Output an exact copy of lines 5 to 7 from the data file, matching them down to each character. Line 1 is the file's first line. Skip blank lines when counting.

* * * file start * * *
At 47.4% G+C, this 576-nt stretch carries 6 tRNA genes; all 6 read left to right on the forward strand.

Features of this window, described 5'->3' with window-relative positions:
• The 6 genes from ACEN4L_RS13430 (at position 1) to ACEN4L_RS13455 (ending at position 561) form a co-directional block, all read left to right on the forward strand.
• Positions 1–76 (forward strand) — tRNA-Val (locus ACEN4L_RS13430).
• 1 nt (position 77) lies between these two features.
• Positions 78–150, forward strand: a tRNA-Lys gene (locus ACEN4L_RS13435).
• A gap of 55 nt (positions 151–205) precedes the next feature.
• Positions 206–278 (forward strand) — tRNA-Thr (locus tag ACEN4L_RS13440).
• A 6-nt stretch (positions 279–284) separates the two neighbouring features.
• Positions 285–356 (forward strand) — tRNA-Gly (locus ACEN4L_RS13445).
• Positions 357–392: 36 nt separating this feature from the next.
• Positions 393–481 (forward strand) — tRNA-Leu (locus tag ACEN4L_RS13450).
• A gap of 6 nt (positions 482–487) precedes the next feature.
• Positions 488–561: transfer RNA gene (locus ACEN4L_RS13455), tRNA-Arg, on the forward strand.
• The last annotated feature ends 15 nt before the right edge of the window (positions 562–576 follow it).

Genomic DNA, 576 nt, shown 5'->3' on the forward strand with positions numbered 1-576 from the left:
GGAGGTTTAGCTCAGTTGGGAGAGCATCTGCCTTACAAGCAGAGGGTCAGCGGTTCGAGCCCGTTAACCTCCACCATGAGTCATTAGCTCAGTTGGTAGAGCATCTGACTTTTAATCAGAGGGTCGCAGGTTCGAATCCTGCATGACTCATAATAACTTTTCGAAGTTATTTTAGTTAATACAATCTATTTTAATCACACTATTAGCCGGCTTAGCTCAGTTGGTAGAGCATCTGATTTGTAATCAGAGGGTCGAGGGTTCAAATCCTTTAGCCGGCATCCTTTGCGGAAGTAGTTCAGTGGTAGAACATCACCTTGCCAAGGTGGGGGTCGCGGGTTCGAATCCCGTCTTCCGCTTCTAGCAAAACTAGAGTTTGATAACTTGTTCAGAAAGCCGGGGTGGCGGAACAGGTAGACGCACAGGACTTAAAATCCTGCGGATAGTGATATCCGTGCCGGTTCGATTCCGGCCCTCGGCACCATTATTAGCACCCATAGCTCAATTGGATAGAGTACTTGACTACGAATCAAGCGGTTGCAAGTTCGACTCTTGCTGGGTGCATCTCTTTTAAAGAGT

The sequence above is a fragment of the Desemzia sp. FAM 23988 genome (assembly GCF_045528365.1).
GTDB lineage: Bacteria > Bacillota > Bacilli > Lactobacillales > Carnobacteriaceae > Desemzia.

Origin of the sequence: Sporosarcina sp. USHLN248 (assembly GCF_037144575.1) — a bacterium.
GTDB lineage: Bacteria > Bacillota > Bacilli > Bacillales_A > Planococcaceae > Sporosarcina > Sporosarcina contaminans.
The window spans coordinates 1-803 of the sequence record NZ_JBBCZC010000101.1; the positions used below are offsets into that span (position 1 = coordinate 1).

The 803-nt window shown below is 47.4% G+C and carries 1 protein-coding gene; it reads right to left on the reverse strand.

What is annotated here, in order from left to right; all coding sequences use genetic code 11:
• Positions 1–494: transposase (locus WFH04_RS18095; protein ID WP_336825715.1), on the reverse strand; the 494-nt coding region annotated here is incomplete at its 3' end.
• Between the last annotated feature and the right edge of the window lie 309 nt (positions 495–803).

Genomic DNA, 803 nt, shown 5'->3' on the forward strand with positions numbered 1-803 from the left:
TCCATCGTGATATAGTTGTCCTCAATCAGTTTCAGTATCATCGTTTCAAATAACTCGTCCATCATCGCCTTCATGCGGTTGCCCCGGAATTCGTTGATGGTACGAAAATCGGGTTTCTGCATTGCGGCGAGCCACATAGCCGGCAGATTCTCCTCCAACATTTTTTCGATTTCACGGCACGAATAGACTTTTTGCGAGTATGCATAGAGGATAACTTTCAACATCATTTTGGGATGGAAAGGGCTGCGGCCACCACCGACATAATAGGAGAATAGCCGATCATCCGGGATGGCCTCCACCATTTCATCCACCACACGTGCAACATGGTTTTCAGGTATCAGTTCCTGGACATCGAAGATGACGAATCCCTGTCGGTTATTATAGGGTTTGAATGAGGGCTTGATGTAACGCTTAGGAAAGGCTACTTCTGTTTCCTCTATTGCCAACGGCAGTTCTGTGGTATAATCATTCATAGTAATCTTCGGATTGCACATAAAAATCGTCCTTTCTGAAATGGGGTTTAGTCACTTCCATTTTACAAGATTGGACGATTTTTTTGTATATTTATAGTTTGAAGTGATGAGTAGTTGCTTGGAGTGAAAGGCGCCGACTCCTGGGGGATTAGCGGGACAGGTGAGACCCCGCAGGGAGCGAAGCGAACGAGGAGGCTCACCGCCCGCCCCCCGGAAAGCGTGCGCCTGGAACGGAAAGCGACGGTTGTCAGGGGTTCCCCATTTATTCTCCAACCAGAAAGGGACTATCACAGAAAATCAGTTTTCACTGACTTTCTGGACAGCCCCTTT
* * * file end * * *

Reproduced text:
• 1 nt (position 77) lies between these two features.
• Positions 78–150, forward strand: a tRNA-Lys gene (locus ACEN4L_RS13435).
• A gap of 55 nt (positions 151–205) precedes the next feature.